UPS announced a partnership last week with UK technology company Arrive to deploy a fleet of 35 electric trucks in Paris and London. The first vehicles are expected to be on the road before the end of this year.
The lightweight composite vehicles have zero tailpipe emission and a battery range of more than 240 kilometres on a single charge, which UPS says is much higher than other electric vehicles (EVs) currently used in logistics service.
The vehicles also include Advanced Driver Assistance Systems (ADAS), which improve driver safety and reduce fatigue. The vehicle design is similar to nine trucks used in London by the UK’s Royal Mail, which were also developed with Arrival.
“We’re excited to collaborate with UPS to create an affordable, modular, fully electric delivery vehicle designed to make deliveries in our busy cities clean and quiet,” Denis Sverdlov, CEO of Arrival, said in a statement. Sverdlov noted that the truck’s wrap-around front window gives the driver “a much wider field of view,” which improves safety for the driver in addition to pedestrians and cyclists.
UPS currently has 9,000 vehicles worldwide that operate using alternative propulsion methods. This includes more than 300 electric vehicles and almost 700 hybrid electric vehicles on the road in the United States and Europe.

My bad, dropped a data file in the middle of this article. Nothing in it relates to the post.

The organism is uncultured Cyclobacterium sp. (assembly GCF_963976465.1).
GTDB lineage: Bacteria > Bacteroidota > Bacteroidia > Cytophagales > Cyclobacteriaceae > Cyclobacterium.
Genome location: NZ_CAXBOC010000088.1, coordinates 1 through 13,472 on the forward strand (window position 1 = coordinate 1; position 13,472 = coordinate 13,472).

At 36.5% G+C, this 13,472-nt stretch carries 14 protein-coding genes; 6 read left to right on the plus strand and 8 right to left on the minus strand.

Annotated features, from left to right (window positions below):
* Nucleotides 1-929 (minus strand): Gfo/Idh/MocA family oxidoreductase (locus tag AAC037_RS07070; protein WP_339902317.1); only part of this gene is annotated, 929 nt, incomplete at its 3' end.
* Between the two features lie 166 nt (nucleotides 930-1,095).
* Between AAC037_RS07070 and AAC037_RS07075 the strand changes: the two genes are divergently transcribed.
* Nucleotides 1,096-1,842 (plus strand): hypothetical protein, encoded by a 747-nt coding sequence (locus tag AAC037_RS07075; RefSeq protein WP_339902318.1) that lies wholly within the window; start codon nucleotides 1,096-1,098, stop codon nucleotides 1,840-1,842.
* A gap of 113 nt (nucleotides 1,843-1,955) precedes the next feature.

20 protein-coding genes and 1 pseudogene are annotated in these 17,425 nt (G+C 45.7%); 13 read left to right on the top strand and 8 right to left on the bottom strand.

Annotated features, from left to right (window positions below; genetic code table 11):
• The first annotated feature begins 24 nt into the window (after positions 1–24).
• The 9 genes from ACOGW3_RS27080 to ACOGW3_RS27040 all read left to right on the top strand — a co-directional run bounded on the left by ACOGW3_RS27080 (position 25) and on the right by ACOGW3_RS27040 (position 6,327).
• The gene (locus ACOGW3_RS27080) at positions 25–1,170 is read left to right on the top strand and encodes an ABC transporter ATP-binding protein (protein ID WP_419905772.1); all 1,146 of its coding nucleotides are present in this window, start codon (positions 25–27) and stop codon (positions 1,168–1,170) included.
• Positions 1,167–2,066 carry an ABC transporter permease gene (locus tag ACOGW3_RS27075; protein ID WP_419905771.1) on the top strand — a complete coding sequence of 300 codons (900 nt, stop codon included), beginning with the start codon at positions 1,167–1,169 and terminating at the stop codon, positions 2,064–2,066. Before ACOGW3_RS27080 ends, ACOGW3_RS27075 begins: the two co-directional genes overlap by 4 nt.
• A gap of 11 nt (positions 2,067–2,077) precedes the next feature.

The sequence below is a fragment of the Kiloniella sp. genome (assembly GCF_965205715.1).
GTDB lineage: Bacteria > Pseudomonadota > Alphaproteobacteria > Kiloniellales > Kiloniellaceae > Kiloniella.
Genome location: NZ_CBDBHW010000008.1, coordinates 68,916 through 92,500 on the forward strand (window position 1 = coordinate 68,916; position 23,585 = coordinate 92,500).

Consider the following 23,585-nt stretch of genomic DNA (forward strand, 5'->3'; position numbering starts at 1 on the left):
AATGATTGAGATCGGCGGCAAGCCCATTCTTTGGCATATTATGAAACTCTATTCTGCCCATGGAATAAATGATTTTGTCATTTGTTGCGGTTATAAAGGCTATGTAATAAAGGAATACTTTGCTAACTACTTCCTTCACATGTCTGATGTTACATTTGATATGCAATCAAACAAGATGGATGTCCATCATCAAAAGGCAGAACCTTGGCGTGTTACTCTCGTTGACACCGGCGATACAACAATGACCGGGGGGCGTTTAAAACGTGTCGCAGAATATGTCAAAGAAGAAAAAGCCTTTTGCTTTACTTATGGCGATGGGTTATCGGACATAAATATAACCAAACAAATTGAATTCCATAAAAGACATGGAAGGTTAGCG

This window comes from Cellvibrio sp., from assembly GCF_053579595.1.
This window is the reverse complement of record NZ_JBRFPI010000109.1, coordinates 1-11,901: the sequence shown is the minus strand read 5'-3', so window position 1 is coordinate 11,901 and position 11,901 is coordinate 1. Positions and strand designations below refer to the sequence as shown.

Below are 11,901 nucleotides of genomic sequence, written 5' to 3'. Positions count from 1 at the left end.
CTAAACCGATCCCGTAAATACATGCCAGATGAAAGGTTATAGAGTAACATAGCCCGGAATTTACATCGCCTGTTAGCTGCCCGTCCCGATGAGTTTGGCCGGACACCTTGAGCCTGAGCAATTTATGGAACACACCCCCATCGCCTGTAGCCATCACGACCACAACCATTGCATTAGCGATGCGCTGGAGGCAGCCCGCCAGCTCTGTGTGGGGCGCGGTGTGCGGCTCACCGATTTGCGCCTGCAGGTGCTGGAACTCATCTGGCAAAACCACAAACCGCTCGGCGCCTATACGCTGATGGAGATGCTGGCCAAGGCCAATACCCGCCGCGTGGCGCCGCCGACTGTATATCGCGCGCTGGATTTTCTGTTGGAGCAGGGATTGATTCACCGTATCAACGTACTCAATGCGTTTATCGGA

“UPS is working with Arrival here in the UK because their smart electric vehicles are helping to reduce dependency on fossil fuel. This is a pioneering collaboration that helps UPS develop new ways to reduce our emissions,” Luke Wake, UPS’s international director for automotive engineering, said in a statement.
The news follows a UPS announcement last month that it had installed new charging technology at its depot in Camden, London. The addition allows the company to recharge its entire fleet of EVs without a pricey upgrade to the depot’s power supply grid.
UPS seeks to promote innovation in the automotive industry and says it has invested more than $750 million in advanced technology vehicles and alternative fuel since 2009. The company says it “has a long history with electric vehicles” – UPS first introduced them into its American fleet in the 1930s and reintroduced modern electric vehicles in 2001.
“We are helping to drive demand for these disruptive technologies,” said Wake. “The result is a safer and cleaner fleet for the communities in which we deliver.”
UPS officials emphasised the important role the new vehicles will play in meeting environmental targets.
“This initiative will help UPS attain its global carbon reduction goals for the company’s facilities and fleets,” said Peter Harris, director for sustainability at UPS Europe. “We will continue working with our partners, communities and customers to spark innovation, thus leading the industry toward a more sustainable future.”